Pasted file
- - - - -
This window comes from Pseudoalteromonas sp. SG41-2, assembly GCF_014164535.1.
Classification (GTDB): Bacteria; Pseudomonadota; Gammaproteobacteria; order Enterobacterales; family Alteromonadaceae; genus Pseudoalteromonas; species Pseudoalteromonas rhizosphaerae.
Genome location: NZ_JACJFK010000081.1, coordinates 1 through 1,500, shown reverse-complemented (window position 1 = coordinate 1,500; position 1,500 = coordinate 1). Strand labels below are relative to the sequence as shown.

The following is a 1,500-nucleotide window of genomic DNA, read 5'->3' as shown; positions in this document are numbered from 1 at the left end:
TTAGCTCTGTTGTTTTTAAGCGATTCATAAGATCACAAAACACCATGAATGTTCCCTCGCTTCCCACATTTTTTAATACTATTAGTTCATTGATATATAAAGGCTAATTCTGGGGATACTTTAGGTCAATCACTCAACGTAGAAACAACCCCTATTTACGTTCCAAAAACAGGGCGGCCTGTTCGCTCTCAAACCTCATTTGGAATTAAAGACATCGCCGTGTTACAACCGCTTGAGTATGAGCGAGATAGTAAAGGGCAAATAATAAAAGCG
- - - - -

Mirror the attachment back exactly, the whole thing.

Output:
This window comes from Pseudoalteromonas sp. SG41-2, assembly GCF_014164535.1.
Classification (GTDB): Bacteria; Pseudomonadota; Gammaproteobacteria; order Enterobacterales; family Alteromonadaceae; genus Pseudoalteromonas; species Pseudoalteromonas rhizosphaerae.
Genome location: NZ_JACJFK010000081.1, coordinates 1 through 1,500, shown reverse-complemented (window position 1 = coordinate 1,500; position 1,500 = coordinate 1). Strand labels below are relative to the sequence as shown.

The following is a 1,500-nucleotide window of genomic DNA, read 5'->3' as shown; positions in this document are numbered from 1 at the left end:
TTAGCTCTGTTGTTTTTAAGCGATTCATAAGATCACAAAACACCATGAATGTTCCCTCGCTTCCCACATTTTTTAATACTATTAGTTCATTGATATATAAAGGCTAATTCTGGGGATACTTTAGGTCAATCACTCAACGTAGAAACAACCCCTATTTACGTTCCAAAAACAGGGCGGCCTGTTCGCTCTCAAACCTCATTTGGAATTAAAGACATCGCCGTGTTACAACCGCTTGAGTATGAGCGAGATAGTAAAGGGCAAATAATAAAAGCG